By Jennifer Martinez Wormser ’95
Director and Sally Preston Swan Librarian for the Ella Strong Denison Library
In 2011, Scripps College received a gift from the Arthur Vining Davis Foundations to create an endowment to support and increase research using Denison Library’s rare book and archival collections, which included the creation of a summer internship program. Scripps students who are granted this competitive opportunity delve deep into the library’s collections over the course of the summer to hone their research skills under the joint guidance of a faculty member and the library director. They later share the results of their research with the community, often at a Scripps Tea event or in the form of a public presentation. This internship is the quintessential example of critical thinking at work: Students identify a question, seek and analyze the information needed to solve it, and synthesize what they’ve learned into a product that can be shared with others.
Some of the recent internship projects have focused specifically on Scripps College history, such as Mel Gilcrest ’19’s Understanding Hidden LGBT+ Histories at Scripps College, which included not just research in the Denison Library archives but also interviews and a survey of then-current Scripps students and alumnae. Zara Singh ’20’s Faculty Activism in the Formation of the Black Studies Program at The Claremont Colleges drew from the library’s vertical files to focus on the less documented but critical role of faculty advocacy during the early years of ethnic studies programs in higher education.
Other internships drew heavily on the library’s printed book collections. Isabel Evans ’23, whose 2020 internship was postponed until this year due to the coronavirus pandemic, immersed herself in the library’s children’s book collection while working on her project, Reading as Resistance: Representations of Indigeneity in Twentieth Century American Children’s Literature. Isabel’s internship provided her with an opportunity to expand her previous research for a class taught by Professor of History Julia Liss in fall 2019, in which she explored the interrogation of white supremacy and patriarchy in children’s literature from the 1960s. Sandro Ortega ’19’s The Narratives Hanging Over My Head: Latinx Identity and the Struggle of Pride explored the racism and xenophobia found in books written about Latin America by American and European authors in the nineteenth and early twentieth centuries.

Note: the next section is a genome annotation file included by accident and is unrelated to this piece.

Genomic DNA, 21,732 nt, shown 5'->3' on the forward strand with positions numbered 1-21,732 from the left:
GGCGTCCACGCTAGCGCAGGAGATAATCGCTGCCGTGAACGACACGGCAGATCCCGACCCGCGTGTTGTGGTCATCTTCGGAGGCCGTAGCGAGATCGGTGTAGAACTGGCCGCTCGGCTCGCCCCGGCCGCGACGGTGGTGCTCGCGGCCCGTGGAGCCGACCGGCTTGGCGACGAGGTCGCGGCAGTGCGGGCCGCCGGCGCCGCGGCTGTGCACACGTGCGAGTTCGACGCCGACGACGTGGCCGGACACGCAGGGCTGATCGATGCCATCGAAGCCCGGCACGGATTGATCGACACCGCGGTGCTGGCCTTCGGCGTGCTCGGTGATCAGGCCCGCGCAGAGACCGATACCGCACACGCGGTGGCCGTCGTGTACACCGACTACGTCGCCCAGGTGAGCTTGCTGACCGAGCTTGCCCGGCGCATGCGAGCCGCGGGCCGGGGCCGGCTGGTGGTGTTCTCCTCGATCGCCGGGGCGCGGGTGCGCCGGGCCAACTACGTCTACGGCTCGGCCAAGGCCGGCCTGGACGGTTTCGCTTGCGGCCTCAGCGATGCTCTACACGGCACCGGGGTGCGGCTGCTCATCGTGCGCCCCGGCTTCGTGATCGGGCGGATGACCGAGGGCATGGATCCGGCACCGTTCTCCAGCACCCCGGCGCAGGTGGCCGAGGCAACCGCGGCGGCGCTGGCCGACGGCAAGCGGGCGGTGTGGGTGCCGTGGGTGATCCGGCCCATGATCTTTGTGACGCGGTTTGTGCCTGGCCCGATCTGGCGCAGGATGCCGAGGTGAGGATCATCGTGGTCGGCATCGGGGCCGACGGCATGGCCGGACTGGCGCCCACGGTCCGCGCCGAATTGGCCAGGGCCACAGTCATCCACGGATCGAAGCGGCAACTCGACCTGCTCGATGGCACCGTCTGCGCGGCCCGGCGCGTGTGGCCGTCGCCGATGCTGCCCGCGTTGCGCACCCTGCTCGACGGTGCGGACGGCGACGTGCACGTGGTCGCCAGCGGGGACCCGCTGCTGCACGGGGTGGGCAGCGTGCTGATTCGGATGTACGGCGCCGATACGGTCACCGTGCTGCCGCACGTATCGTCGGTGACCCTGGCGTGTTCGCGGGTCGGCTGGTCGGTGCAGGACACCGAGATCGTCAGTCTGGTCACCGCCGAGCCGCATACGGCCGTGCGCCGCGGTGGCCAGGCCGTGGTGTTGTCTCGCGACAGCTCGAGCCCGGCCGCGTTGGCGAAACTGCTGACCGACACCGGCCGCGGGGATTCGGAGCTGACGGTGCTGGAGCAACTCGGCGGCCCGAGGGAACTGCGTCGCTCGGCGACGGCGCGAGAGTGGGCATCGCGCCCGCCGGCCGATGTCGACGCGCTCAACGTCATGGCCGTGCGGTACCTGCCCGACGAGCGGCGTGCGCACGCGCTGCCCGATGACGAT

Denison Library’s long-standing focus on collecting materials by and about women created opportunities for other Scripps students to explore these items in depth. Helen Anderson ’22 was on campus this summer to conduct research for her project, Activism and Exploitation of Domestic Laborers During the Depression. The papers of former Scripps faculty member and administrator Virginia Judy Esterly (1882–1946) were the cornerstone of her study, but Anderson also explored former Scripps student theses, the library’s photography books, and other publications. Amy Griffin ’18 focused on the World War II-era letters of Suzanne MacPherson, a volunteer for the American Red Cross Clubmobile Service (ARCCS) who received training in first aid and nursing before serving in France, Italy, and North Africa.
Mentored yet independent research opportunities such as these enable our students to participate in a community of scholarship while learning outside of the classroom context. They also sharpen students’ research and critical thinking skills, preparing them not only for their senior theses but for the challenges that await after graduation.